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5 Expert Tips on How to Improve Your Credit Score

Having a good credit score is crucial for financial stability and success. Your credit score is a numerical representation of your creditworthiness, and it plays a significant role in determining whether you can get approved for loans, credit cards, or mortgages. A higher credit score not only increases your chances of getting approved but also enables you to secure better interest rates and terms. If improving your credit score is part of your New Year’s resolutions, just follow these expert tips.

5 Ways to Improve Your Credit Score

To improve your credit score, it’s essential to understand the factors that influence it. Payment history has the most significant impact, accounting for about 35% of your score. Other contributing factors include:

  • Amount of debt owed (30%)
  • Length of your credit history (15%)
  • Types of credit (10%)
  • New credit inquiries (10%)

Although the following tips may help boost your credit score, the total point gain and time it takes will vary based on your current credit score. For those on the lower end (600 or below), it may be possible to gain up to 100 points using these suggestions.

1. Pay Off Debts & Reduce Credit Utilization

One of the quickest ways to increase your credit score is by paying off your outstanding debts. Start by focusing on high-interest debts and those with the smallest balances. As you pay off these debts, your credit utilization ratio will decrease, which is the amount of credit you’re using compared to your total available credit. Aim to keep your credit utilization below 30% to see a positive impact on your credit score.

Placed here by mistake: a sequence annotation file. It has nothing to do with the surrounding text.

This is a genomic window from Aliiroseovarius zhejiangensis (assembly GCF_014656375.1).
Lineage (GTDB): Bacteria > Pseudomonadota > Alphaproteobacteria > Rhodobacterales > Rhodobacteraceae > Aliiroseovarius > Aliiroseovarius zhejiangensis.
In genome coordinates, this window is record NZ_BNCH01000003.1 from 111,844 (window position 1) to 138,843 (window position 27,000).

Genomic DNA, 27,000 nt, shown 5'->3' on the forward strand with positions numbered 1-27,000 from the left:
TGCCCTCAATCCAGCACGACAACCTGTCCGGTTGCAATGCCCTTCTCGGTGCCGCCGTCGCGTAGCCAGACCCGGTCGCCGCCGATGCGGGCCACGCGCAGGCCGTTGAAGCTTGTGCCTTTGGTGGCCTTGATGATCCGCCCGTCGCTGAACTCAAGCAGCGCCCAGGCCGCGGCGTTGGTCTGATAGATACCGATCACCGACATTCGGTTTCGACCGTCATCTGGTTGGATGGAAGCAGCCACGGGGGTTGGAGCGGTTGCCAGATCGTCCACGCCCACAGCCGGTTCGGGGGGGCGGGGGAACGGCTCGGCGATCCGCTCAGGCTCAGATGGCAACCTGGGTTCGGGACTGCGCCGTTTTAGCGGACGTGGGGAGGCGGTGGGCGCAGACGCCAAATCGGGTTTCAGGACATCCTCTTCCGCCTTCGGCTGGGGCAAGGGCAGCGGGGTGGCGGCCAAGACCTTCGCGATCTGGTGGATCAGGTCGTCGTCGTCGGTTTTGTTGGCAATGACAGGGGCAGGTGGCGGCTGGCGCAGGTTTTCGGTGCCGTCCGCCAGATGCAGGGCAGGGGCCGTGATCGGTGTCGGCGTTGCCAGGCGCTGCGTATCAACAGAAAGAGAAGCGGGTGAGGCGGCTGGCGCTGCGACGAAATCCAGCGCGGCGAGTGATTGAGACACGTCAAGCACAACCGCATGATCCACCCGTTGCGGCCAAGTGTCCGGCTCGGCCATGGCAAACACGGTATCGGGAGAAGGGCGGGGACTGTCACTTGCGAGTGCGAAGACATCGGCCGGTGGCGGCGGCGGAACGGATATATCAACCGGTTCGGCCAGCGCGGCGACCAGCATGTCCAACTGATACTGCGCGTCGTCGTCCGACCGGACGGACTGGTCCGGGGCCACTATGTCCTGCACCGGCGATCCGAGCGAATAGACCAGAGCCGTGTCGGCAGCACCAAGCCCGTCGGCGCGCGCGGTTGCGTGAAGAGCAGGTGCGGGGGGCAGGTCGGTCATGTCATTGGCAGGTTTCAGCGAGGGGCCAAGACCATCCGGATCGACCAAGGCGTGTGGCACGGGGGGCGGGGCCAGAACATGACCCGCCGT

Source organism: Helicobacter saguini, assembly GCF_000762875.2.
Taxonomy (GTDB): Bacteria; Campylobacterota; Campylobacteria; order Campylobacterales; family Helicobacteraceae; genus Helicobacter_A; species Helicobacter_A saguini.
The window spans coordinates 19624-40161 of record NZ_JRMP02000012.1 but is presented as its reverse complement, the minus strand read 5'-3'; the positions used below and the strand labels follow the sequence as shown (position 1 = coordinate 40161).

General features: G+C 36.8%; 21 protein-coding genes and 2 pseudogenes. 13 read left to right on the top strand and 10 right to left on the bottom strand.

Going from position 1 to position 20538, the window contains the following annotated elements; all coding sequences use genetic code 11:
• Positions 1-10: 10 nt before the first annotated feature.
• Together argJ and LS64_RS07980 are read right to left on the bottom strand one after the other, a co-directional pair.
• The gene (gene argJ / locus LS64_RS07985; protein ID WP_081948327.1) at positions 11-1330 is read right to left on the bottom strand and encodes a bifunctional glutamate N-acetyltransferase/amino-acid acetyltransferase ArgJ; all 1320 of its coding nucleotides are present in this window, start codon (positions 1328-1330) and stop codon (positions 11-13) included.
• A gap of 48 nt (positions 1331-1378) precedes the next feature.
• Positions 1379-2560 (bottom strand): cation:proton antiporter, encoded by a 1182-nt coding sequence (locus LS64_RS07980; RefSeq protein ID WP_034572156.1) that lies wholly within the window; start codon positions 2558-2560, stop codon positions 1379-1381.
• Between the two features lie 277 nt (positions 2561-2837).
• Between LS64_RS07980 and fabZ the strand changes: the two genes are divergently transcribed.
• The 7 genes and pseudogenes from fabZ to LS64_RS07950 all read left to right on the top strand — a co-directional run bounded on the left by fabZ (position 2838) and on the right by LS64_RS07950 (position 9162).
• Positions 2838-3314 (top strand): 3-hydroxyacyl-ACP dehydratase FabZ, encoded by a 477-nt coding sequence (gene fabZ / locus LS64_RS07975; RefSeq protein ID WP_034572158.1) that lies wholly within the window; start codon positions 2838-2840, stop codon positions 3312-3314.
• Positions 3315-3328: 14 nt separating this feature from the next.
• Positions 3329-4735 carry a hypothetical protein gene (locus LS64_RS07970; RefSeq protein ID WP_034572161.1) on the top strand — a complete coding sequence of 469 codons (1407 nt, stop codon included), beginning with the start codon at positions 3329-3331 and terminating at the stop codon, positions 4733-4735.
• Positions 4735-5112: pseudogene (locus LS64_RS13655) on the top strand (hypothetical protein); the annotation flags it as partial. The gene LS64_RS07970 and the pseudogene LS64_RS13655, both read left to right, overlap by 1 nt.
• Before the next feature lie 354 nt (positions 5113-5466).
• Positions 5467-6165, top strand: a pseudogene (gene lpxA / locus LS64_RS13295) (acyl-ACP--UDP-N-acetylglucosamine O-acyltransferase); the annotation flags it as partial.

2. Build a Positive Payment History

Late payments can derail any positive work you are doing to boost your credit score. Even one missed payment can have a significant negative impact. That’s because they remain on your credit record for seven (7) years. A good way to ensure that you always pay on time is to set up automatic payments with your creditors. Over time, if you continue to make timely payments, the negative impact of your late payments will eventually diminish.

3. Ask For a Credit Limit Increase

Another way to reduce your credit utilization ratio is to request a credit line increase. This will instantly lower your overall ratio. Of course, you’ll need to make sure that you don’t access the additional credit line. If you do, you’re simply adding more debt, which will negatively impact your score.

4. Become an Authorized User

If requesting a credit line increase isn’t an option, you can also lower your credit utilization ratio by becoming an authorized user on someone else’s account. Be sure that the account holder has a good credit history and a high credit limit. The outstanding balance, however, should be low. The best part is that you don’t even have to have access to the account. By simply being an authorized user, you’ll benefit from your friend or relative’s good credit habits.

5. Fix Credit Report Errors

It’s important to review your credit reports regularly to ensure they are accurate. If you find errors, such as accounts you did not open or missed payments that you made on time, file a dispute with the credit bureau ASAP. The process can take up to 45 days, but once the errors are removed, your score should rebound quickly.  

Final Thoughts

Improving your credit score takes time and effort, but it’s worth it to achieve financial stability and open doors to better opportunities. By implementing these expert tips, such as paying off debts, disputing errors, and building a positive payment history, you can quickly see improvements in your creditworthiness. Remember, a good credit score is within your reach, and with the right strategies and discipline, you can achieve it.